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Clean Energy: U.S. Behind, but the Race is not Over

Opinion
Clean Energy: U.S. Behind, but the Race is not Over

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  • Phyllis Cuttino

    Phyllis Cuttino

    Director, Clean Energy

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Phyllis Cuttino

Author(s) Description

Director, Pew Clean Energy Program

Phyllis Cuttino responds to Amy Harder's blog Is America Losing the Clean Energy Race? on NationalJournal.com.

Last spring, Pew broke the unfortunate news that the United States’ competitive position in the clean energy sector was at risk. Once the leader in attracting overall investments, we’re now third behind China and Germany—and lag behind various countries on a variety of other key measures. A major reason is that our clean energy policies are not as clear, consistent, or ambitious as those of other nations. Our research shows that where such policy exists, investment follows.

The United States has a number of clean energy strengths on which to rebuild our economic leadership. We remain the world’s leader in clean energy innovation and venture capital investments—the money that jumpstarts new technologies. U.S. companies make a number of the component parts in the renewable sector. In fact, U.S. solar firms achieved a positive $1.9 billion trade flow in 2010, and exports of wind power products have risen every year since 2007. At a time when few sectors of the economy are thriving, renewables are the fastest growing source of world energy, according to the U.S. Energy Information Administration.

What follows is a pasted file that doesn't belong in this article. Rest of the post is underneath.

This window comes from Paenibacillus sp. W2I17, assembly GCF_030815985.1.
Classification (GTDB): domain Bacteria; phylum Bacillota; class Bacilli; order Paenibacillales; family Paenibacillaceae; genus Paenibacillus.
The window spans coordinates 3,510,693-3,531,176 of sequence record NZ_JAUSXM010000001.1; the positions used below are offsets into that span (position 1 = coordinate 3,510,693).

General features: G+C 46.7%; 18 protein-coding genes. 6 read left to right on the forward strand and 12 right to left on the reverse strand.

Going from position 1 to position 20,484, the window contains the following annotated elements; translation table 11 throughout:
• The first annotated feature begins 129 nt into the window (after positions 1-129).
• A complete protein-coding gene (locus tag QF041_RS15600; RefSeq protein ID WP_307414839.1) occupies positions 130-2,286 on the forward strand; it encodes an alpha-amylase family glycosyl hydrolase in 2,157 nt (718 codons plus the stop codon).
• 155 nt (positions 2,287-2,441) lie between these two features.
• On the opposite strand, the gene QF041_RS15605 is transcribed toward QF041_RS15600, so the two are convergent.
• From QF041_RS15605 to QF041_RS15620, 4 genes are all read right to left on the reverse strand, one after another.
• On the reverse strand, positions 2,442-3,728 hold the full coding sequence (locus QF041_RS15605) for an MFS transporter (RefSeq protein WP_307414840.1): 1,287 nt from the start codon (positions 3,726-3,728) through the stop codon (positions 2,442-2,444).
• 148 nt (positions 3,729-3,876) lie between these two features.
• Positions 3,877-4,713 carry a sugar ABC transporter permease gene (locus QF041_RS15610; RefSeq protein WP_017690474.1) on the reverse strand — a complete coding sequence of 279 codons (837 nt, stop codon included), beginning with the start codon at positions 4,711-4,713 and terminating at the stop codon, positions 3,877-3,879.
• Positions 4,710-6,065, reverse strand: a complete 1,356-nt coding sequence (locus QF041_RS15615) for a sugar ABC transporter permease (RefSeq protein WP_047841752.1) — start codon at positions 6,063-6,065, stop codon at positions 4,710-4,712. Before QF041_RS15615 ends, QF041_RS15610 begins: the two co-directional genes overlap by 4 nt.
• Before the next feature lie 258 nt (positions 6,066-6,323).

With the global clean energy market expected to reach $2.3 trillion by 2020, a strong competitive position is vital for the United States to capture a significant portion of that revenue. Emerging economies are eager for clean energy sector products. Without a change in national policy, the United States risks missing out on a major new economic opportunity.

Nothing would do more to strengthen the U.S. competitive position than policy that encourages American businesses to invest domestically in renewable energy. To begin, establishment of a national clean energy production goal would signal to investors and business leaders that there will be sustained demand. It would also spur the development of a robust supply chain, helping lower prices at home and making our products and manufacturers more globally competitive.

We also need to create long-term and fair financial incentives for clean energy. At the moment, the United States has only a series of short-term tax credits for the production of wind turbines and solar panels. For example, the production tax-credit is nearing expiration, and uncertainty surrounding its renewal leaves the domestic clean energy community in a state of flux—leaving capital on the sidelines and forestalling job creation.

Finally, we need to encourage public and private investment in clean energy research and development (R&D) in order to maintain our innovation edge. A sustained commitment to R&D will enhance our competitive position in batteries and energy storage and position us to take advantage of next-generation technologies, as well.

The United States has a number of assets with which to compete in the global clean energy economy. Strong national policy will help us leverage these advantages and capitalize on this enormous economic opportunity.

 

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